NPR fans: Pope, pope, pope! Enough!

Vatican Microphone.jpgNPR ombudsman — ombudsperson? — Jeffrey A. Dvorkin has posted a very interesting column about listener reactions to the network’s coverage of the life and death of Pope John Paul II. He says that hundreds of NPR regulars have written in to protest, saying that there has been too much coverage and that it has been wildly out of balance — too positive.

Here the letter that Dvorkin selected to demonstrate the tone, from a listener named Bruce Bradberry:

In your understandable attempt to show respect to beliefs that many of us may not share, I believe you are tending to lose both your objectivity and your vital mission to intellectually question any belief systems. (Your Web page currently shows a link to “The Pope: A Final Tribute.”) While I don’t wish to see important leaders, or their followers, kicked while they are (permanently) down, I hope that NPR will refrain from patronizing their views quite so generously.

I think this is a fair reaction, quite frankly. I, too, have winced at some of the MSM coverage. Many of the reporters are trying too hard to be respectful, when what they need to be doing is showing a range of reactions to the pope and his views. I’d like to hear from the pope’s critics on the far Catholic left and from the traditionalist right, for example. Let ‘em rip. Then let some of the cardinals respond. Just do it.

However, Dvorkin is clearly interested in why this issue has rubbed the NPR faithful so raw. He suggests:

First, it seems that any story that is ongoing for more than three days starts to grate on the listeners (and readers and viewers in other media). …

Second, when it comes to stories on religion, many news organizations — including NPR in my opinion — are insecure about how to strike the right tone. The coverage sounded uncritical when perhaps the journalists were simply attempting to avoid any impression of anti-Catholicism.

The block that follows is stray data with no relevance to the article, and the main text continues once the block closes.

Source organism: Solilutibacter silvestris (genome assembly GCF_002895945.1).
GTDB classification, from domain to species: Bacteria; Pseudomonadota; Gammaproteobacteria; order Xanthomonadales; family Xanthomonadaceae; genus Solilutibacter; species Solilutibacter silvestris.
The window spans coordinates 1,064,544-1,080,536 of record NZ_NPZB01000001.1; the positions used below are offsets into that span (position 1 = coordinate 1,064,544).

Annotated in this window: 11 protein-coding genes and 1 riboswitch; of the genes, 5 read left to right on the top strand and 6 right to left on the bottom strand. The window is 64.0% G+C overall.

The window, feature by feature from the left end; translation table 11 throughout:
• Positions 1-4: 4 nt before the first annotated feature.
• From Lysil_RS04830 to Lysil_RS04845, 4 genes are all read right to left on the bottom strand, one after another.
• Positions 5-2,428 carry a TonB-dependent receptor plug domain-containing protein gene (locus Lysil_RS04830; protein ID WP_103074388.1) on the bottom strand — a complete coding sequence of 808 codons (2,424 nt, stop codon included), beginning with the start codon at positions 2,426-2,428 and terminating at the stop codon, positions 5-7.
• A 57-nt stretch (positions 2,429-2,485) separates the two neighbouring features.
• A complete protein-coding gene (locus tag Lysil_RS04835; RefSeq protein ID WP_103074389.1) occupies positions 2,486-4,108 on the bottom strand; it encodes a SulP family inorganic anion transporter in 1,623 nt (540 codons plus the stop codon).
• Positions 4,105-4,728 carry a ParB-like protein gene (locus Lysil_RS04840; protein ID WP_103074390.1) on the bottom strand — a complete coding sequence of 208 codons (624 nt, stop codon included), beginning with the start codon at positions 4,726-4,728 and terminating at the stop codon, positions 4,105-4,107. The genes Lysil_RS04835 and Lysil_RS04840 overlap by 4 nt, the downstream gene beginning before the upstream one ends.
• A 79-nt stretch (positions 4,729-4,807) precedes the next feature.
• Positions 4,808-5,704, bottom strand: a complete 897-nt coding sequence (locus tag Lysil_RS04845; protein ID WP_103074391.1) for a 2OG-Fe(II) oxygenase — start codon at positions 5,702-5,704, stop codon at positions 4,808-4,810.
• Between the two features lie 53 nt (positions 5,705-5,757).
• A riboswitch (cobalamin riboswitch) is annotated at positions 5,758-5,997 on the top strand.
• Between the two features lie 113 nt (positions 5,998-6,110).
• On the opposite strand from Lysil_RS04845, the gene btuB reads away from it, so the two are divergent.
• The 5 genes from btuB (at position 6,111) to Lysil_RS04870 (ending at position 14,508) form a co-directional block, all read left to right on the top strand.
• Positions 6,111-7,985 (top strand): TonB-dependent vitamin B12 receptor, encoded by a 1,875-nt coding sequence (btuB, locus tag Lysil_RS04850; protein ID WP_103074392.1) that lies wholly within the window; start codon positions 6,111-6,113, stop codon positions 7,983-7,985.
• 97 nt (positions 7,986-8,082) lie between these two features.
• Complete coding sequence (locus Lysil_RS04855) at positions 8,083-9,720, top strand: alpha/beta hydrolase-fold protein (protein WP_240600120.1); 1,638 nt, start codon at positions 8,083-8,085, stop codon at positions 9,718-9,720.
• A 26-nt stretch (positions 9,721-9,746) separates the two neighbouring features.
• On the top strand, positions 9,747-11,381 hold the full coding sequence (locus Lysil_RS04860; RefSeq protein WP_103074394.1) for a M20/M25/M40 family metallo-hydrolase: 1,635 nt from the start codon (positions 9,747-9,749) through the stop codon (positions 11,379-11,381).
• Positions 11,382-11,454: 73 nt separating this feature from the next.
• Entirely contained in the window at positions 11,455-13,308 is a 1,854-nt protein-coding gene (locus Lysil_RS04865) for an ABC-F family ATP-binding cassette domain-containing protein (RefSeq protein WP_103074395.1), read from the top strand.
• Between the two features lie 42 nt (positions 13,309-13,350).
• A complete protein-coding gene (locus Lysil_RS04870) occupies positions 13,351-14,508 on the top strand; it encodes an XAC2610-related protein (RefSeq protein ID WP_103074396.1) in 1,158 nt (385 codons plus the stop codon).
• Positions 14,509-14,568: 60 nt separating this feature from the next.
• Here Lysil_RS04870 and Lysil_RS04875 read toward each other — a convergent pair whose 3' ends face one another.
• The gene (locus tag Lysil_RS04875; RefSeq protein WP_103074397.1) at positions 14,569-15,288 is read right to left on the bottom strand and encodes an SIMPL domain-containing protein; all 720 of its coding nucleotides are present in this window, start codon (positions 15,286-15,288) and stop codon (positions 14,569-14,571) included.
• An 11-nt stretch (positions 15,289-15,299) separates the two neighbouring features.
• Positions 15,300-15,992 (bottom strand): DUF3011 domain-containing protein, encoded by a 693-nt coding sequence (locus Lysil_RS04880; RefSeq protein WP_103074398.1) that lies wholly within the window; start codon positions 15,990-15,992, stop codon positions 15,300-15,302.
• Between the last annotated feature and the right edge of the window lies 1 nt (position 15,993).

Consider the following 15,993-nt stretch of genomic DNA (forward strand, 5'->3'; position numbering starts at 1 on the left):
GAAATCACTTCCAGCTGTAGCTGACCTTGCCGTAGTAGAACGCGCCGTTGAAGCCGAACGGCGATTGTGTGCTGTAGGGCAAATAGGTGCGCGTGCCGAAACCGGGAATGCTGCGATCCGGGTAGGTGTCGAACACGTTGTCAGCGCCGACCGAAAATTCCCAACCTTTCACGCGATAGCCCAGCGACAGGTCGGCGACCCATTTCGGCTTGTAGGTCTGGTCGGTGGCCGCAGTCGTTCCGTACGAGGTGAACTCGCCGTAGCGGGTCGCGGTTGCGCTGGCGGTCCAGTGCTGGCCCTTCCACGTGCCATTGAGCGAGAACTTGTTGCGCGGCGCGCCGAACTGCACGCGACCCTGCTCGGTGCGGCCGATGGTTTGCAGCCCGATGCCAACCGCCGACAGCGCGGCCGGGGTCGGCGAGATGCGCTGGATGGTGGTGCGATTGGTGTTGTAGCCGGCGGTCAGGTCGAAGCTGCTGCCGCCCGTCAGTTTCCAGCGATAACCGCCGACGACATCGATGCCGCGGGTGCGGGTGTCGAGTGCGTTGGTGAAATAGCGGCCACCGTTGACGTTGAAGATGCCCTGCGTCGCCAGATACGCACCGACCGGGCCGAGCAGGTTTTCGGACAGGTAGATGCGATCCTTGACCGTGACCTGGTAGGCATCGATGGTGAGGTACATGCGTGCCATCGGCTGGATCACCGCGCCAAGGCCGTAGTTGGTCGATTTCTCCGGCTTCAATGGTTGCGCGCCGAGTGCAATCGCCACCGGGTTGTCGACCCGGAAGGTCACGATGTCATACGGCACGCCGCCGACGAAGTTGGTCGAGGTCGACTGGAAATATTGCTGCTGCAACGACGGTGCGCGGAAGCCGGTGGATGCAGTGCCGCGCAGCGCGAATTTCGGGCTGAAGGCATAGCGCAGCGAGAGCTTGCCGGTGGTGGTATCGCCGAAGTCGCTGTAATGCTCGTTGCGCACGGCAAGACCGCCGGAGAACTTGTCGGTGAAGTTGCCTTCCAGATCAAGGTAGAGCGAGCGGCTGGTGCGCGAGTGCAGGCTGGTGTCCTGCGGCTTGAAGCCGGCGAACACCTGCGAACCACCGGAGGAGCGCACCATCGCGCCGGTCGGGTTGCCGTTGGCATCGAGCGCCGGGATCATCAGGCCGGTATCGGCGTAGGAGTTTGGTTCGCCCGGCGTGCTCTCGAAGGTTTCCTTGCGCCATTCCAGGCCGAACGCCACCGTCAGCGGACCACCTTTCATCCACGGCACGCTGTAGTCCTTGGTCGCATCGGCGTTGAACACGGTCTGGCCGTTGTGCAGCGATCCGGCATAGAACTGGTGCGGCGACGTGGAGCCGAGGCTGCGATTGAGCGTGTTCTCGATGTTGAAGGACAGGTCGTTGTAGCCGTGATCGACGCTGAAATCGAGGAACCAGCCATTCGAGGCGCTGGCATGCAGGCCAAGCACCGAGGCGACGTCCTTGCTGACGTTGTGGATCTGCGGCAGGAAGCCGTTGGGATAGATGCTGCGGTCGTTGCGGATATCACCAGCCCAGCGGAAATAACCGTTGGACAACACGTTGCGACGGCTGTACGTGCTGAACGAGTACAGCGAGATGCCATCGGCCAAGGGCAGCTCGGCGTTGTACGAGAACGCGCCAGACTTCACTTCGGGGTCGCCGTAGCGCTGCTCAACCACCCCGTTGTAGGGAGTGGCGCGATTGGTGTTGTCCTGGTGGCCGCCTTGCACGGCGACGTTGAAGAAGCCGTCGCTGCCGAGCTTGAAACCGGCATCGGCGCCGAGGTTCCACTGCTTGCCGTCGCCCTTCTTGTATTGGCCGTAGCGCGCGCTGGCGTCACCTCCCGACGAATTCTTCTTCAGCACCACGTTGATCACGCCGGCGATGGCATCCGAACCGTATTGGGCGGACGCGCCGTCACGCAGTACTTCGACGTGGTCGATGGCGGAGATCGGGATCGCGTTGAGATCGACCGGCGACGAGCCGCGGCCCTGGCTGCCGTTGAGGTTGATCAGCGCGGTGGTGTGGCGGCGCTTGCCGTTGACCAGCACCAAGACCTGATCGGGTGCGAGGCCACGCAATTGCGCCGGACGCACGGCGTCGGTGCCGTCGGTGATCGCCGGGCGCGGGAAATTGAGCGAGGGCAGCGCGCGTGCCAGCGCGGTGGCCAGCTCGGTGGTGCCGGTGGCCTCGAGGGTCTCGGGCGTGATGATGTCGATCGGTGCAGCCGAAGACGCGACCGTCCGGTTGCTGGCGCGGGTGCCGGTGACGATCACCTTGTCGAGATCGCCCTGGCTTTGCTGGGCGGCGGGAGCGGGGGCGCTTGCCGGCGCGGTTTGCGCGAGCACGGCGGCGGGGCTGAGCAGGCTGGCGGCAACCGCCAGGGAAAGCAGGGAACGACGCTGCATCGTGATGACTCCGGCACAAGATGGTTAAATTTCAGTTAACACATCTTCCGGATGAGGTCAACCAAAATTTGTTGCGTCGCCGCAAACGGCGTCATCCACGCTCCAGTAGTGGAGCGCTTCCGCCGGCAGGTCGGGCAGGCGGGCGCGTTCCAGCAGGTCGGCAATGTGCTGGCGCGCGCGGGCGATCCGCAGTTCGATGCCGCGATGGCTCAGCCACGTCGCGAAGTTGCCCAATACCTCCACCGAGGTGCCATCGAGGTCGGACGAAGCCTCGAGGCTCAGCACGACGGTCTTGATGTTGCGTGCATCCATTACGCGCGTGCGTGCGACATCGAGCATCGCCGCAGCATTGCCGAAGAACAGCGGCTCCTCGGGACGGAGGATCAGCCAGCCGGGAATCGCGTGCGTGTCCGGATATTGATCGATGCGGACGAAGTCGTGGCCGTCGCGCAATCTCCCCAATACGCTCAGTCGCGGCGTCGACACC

Third, listeners were concerned that the “television-ization” of the story (the theatricality of Catholic ritual, the drama of the funeral and the gathering of world leaders) was influencing NPR’s coverage, perhaps unduly.

May I dare suggest another reason?

Radio tends to be a niche medium, even when a network has as giant an audience as NPR. Perhaps the NPR flock contains a higher than normal percentage of those who were and are critical of this pope and his beliefs? Perhaps, in striving to sound reverent, the NPR staff ticked off its base?

Yikes! Dvorkin even said that some readers thought the coverage might help the church “to preach and to proselytize.” With tax dollars no less. Then again, sometimes I listen to Fresh Air and I think I’m listening to radio evangelism.

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About tmatt

Terry Mattingly directs the Washington Journalism Center at the Council for Christian Colleges and Universities. He writes a weekly column for the Universal Syndicate.

  • Winston7000

    “Perhaps the NPR flock contains a higher than normal percentage of those who were and are critical of this pope and his beliefs? Perhaps, in striving to sound reverent, the NPR staff ticked off its base?”

    “Perhaps?” As a former liberal, recovering Leftist and past radio listener, NPR is the US answer to the old Soviet radio network. Some of us would rather listen to a jack hammer than NPR.

  • Carl

    I found this blog entry about the Pope at Reason fascinating:
    http://www.reason.com/hitandrun/2005/04/the_papalporte.shtml

    I know GR has some connections at Reason, so you’ve probably all read it, but it’s still quite interesting.

  • Stephen A.

    I will remind you to hearken back a few weeks now to that so-called New York “newspaper” in which an anti-religion bigot, after spewing filth at the pope, explained that he did it because of he feared the positive onslaught of adulation that would come when the pope finally died. He simply wanted to issue a preemptive corrective of sorts, he said.

    His “point” that the media overdoes funerals and weddings and murders and missing children is self-evident to us all. He simply couched his “statement” in anti-religous bigotry, and this time, some people reacted negatively. It doesn’t always happen that way, especially on government-financed NPR.

    I’m only surprised the backlash against anything positive in the media about the pope and his religion took this long. And of course, it started for many TV outlets even during the funeral. Some of it was fair and was legitimate, but much of it was reeking of resentment for religion itself. You could almost see it on their faces.

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